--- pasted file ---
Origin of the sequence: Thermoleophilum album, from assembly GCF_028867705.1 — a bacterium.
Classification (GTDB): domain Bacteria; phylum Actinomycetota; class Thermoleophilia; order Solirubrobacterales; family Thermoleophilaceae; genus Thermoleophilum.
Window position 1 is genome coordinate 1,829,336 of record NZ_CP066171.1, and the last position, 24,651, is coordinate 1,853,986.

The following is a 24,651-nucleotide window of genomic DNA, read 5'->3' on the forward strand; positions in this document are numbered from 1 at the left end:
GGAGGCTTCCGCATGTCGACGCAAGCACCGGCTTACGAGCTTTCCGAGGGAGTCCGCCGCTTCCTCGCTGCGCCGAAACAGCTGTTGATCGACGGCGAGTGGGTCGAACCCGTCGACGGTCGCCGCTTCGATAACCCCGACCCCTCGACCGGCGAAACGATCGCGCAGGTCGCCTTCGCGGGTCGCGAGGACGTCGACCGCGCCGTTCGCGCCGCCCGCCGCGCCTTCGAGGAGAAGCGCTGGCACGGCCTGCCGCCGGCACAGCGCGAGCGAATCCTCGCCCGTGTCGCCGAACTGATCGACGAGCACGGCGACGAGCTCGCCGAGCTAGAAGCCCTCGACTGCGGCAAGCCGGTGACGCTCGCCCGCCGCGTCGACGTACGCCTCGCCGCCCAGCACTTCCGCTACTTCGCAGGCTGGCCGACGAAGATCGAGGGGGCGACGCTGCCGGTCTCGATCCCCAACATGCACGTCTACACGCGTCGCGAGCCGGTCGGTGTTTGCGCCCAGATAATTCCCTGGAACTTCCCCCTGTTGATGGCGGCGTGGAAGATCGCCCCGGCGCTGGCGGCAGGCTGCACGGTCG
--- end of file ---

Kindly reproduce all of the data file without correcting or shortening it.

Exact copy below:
Origin of the sequence: Thermoleophilum album, from assembly GCF_028867705.1 — a bacterium.
Classification (GTDB): domain Bacteria; phylum Actinomycetota; class Thermoleophilia; order Solirubrobacterales; family Thermoleophilaceae; genus Thermoleophilum.
Window position 1 is genome coordinate 1,829,336 of record NZ_CP066171.1, and the last position, 24,651, is coordinate 1,853,986.

The following is a 24,651-nucleotide window of genomic DNA, read 5'->3' on the forward strand; positions in this document are numbered from 1 at the left end:
GGAGGCTTCCGCATGTCGACGCAAGCACCGGCTTACGAGCTTTCCGAGGGAGTCCGCCGCTTCCTCGCTGCGCCGAAACAGCTGTTGATCGACGGCGAGTGGGTCGAACCCGTCGACGGTCGCCGCTTCGATAACCCCGACCCCTCGACCGGCGAAACGATCGCGCAGGTCGCCTTCGCGGGTCGCGAGGACGTCGACCGCGCCGTTCGCGCCGCCCGCCGCGCCTTCGAGGAGAAGCGCTGGCACGGCCTGCCGCCGGCACAGCGCGAGCGAATCCTCGCCCGTGTCGCCGAACTGATCGACGAGCACGGCGACGAGCTCGCCGAGCTAGAAGCCCTCGACTGCGGCAAGCCGGTGACGCTCGCCCGCCGCGTCGACGTACGCCTCGCCGCCCAGCACTTCCGCTACTTCGCAGGCTGGCCGACGAAGATCGAGGGGGCGACGCTGCCGGTCTCGATCCCCAACATGCACGTCTACACGCGTCGCGAGCCGGTCGGTGTTTGCGCCCAGATAATTCCCTGGAACTTCCCCCTGTTGATGGCGGCGTGGAAGATCGCCCCGGCGCTGGCGGCAGGCTGCACGGTCG